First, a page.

Reader Feedback: Issue 198, October/November 2008
A Not So Big anniversary
It has been 10 years since The Taunton Press first published architect Sarah Susanka’s book The Not So Big House, the company’s best-selling book of all time. Since then, Sarah has written a half-dozen other books on home design and has delivered hundreds of lectures. She started a movement in home design, and her message has been consistent: We need to build homes tailored to the way we really live—better houses, not bigger ones. Unfortunately, in that same time, the size of the average new home in this country has grown from 2170 sq. ft. to 2479 sq. ft. Will we never learn?
Of course, 10 years ago, the price of gasoline was $1.03 per gallon, and electricity and fuel oil were similarly cheap. Ten years ago, few of us had heard of global warming, and even fewer cared. Ten years ago, the inconvenient truth was that Bill Clinton had lied about his affair with Monica Lewinsky. Well, a lot has changed in 10 years. Maybe we’re finally ready to build smaller houses, if for no other reason than that they’ll be cheaper to heat and cool.
In celebration of the 10th anniversary of The Not So Big House, Taunton has published an updated edition that includes a new introduction, a new chapter, and three new house projects. To learn more or to order a copy, go to www.taunton.com. Here’s hoping the average size of new homes finally starts going down.
—Kevin Ireton, editor
Air-sealing windows prevents water leaks
Rob Moody did a great job in his article on window flashing (FHB #197). In my experience, few contractors have any idea how to handle these critical details. There are a couple of points that bear expansion, though.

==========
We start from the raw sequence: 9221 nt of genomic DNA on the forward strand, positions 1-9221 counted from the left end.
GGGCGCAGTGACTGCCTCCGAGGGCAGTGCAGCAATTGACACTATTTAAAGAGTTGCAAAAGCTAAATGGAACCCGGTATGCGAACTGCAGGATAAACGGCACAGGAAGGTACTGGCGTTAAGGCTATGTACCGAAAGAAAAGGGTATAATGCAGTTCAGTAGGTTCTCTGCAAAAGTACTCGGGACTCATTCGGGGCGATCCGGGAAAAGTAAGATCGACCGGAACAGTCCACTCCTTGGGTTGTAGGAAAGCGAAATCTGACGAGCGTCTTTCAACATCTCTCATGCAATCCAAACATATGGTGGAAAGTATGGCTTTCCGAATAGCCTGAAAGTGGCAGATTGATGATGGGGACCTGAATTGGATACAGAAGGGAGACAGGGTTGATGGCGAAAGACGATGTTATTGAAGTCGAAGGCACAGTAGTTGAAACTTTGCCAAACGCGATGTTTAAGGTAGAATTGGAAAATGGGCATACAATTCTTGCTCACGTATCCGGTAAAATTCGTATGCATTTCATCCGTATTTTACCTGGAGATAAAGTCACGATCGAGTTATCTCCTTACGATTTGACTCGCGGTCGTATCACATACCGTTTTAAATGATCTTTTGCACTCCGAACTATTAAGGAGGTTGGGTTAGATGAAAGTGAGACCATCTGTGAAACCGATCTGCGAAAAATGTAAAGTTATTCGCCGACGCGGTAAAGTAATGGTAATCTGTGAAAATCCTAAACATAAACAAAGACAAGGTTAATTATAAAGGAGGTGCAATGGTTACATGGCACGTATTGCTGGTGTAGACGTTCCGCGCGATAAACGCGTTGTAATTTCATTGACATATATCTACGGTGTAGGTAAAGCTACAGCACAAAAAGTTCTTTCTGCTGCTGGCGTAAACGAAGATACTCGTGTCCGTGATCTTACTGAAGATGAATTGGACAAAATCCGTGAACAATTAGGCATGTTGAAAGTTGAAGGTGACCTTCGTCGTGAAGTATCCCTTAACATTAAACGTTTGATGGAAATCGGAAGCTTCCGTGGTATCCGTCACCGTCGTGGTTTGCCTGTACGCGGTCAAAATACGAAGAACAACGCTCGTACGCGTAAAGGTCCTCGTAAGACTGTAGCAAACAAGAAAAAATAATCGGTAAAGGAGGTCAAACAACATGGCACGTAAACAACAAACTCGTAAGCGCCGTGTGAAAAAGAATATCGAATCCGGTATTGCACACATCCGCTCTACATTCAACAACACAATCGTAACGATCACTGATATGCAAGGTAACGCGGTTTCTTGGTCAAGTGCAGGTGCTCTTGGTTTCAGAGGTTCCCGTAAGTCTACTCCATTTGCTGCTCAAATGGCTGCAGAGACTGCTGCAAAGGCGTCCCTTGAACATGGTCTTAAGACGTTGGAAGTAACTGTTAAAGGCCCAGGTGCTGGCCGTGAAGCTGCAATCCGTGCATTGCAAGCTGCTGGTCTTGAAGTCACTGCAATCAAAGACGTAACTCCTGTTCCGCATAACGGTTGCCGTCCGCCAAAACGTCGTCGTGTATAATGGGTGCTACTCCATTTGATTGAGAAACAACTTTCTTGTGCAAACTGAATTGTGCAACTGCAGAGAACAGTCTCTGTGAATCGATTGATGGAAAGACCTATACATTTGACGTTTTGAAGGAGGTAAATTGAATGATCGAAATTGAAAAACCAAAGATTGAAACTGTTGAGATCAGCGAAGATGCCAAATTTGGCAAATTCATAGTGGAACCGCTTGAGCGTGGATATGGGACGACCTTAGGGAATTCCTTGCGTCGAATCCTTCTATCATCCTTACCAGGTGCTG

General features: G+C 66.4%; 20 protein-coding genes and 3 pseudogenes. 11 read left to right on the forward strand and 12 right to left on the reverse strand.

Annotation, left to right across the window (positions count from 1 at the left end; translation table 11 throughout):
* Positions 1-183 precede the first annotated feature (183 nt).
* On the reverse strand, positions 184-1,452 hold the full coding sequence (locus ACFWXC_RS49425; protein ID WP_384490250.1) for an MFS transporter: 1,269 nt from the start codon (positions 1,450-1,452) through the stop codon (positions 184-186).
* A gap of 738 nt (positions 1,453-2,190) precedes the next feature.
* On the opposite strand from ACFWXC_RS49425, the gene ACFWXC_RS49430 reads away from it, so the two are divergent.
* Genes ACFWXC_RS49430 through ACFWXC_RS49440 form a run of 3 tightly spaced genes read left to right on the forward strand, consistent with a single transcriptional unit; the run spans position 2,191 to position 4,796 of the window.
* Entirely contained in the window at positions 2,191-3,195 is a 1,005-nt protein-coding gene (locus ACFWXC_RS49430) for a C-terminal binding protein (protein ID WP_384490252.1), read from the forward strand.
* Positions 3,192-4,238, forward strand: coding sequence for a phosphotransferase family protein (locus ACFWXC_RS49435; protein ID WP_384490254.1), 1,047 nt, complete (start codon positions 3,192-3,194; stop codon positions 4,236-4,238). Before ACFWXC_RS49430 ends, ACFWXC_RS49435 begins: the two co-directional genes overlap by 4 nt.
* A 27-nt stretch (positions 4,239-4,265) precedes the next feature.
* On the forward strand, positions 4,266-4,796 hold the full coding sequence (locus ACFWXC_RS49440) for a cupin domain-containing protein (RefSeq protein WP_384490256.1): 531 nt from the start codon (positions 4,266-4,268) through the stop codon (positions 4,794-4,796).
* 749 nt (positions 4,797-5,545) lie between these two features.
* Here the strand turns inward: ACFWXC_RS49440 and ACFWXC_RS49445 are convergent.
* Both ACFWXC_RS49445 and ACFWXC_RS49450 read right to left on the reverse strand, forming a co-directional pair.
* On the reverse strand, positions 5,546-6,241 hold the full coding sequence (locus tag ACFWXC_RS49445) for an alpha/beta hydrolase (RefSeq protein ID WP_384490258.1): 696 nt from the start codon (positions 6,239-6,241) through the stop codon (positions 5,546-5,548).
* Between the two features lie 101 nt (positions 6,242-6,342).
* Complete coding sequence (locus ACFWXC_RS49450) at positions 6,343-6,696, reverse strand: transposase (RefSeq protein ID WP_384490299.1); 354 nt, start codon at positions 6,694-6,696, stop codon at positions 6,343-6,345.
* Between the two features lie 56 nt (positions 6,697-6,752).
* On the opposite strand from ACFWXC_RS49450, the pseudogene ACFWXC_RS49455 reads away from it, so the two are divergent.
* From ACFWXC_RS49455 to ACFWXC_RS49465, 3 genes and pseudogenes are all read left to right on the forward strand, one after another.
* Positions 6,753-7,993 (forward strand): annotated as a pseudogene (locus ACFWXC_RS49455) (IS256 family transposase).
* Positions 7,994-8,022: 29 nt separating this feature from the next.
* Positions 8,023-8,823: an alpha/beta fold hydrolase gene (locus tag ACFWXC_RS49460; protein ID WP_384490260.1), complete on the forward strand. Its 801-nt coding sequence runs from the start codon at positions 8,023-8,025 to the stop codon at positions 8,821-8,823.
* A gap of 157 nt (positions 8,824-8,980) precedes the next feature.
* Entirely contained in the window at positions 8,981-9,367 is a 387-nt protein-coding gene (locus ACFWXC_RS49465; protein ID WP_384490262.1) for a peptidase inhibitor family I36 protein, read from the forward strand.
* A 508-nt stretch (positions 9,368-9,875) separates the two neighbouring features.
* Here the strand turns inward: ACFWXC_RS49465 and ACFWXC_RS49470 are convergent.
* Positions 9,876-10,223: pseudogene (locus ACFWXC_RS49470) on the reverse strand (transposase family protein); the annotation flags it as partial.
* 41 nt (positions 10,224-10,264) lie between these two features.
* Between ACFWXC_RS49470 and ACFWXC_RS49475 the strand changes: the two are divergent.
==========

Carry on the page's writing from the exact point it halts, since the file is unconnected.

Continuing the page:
First, the article didn’t mention one of the key benefits of sealing the window to the framing with expanding foam. Unlike fiberglass, foam creates an effective air seal, so any space between it and the outside will be at the same atmospheric pressure as the outdoors, which helps to keep out winddriven rain. Air can blow right through fiberglass, and particularly in coastal applications, that air is likely to be carrying a fair amount of water.
However, foaming around some vinyl windows voids the window manufacturer’s warranty. In that case, one solution is to seal the window jamb to the framing with backer rod and a high-quality caulk. The entire space doesn’t need to be filled; you simply need to create an effective air seal.
—Andy Engel, Roxbury, Conn.
Debating liquid flashing
In his article, Rob Moody states that housewrap, flashing tape, and a sill pan are absolutely necessary for watertight window flashing. I disagree. There are several systems available that don’t use any of these materials while offering superior performance.
One system is called Wet-Flash (www.wet-flash.com), which uses elastomeric liquid and sealant. Wet-Flash has passed the water-penetration resistance test (ASTM E 331), which simulates wind-driven rain (49 mph, 8 in. of rainfall per hour for five hours). Try that with housewrap and tape.